There's a lot of small details that still are a little off. Like a group of graduating students ordering shots of Johnnie Walker. Rounds of whiskey shots aren't necessarily unheard of, but I've never seen people downing shots of Red Label or ask for Johnnie Walker by name for a round of shots. If it's a shot of whiskey, it's usually going to be something that goes down easy, like fireball. Or something cheap or with a recognizable name like, Jack Daniels, Jim Bean or Jameson. In the event someone wants something celebratory, it'll usually be a Maker's Mark.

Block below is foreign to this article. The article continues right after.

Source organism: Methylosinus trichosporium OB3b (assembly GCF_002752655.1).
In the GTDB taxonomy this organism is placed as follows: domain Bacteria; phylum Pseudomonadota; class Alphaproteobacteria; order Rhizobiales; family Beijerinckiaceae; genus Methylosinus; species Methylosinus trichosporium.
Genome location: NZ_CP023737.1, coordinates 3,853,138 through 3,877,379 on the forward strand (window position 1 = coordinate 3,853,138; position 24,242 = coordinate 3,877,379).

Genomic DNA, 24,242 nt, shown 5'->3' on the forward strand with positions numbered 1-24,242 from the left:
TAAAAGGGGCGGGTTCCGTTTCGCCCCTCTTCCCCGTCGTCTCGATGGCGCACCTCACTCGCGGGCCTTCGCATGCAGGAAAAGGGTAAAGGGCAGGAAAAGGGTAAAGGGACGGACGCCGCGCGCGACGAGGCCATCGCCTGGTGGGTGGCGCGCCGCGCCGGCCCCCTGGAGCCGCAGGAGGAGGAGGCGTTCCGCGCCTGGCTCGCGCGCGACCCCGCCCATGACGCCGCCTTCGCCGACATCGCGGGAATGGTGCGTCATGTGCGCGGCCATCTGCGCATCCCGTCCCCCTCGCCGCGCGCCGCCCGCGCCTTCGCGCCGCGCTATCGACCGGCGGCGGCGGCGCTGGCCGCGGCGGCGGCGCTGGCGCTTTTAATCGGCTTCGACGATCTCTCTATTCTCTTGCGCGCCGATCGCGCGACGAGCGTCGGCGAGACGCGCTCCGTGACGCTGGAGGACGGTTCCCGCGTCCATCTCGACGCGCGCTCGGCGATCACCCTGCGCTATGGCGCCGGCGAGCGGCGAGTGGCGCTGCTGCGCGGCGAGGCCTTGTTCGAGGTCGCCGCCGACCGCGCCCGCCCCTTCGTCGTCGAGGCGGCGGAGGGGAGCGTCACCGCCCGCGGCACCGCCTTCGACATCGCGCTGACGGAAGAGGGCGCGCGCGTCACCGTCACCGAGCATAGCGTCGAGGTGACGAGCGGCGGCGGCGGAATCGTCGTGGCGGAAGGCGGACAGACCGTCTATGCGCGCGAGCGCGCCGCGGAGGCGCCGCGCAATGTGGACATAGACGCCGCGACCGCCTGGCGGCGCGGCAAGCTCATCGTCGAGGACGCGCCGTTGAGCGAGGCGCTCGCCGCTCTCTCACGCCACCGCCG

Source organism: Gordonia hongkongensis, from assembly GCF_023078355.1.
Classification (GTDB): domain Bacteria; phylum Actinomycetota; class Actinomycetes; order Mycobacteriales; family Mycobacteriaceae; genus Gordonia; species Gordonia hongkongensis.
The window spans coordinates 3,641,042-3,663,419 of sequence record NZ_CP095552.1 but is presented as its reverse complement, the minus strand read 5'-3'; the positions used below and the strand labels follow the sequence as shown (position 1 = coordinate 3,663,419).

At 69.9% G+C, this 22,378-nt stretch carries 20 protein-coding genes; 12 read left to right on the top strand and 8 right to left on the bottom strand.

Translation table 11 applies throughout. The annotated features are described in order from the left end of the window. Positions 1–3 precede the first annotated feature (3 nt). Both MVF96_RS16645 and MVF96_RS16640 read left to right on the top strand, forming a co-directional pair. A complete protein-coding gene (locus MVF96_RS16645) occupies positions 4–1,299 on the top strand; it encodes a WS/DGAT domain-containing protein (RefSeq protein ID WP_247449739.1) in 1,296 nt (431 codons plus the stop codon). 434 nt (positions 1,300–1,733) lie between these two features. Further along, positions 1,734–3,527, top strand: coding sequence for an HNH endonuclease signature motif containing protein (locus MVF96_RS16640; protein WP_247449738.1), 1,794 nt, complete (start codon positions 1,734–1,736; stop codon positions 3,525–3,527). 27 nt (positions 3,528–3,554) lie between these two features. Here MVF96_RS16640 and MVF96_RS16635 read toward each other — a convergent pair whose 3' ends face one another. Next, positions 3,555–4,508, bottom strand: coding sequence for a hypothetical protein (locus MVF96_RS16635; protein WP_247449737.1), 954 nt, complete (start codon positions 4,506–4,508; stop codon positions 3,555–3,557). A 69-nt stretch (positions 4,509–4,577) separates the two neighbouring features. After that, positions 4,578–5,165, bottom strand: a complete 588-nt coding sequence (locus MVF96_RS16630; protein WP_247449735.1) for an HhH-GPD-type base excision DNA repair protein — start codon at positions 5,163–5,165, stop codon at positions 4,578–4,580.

Similarly, it's strange to hear about someone "chugging" a tequila shot. I get the impression either this draft was a tad rushed or you haven't been to a bar in a while.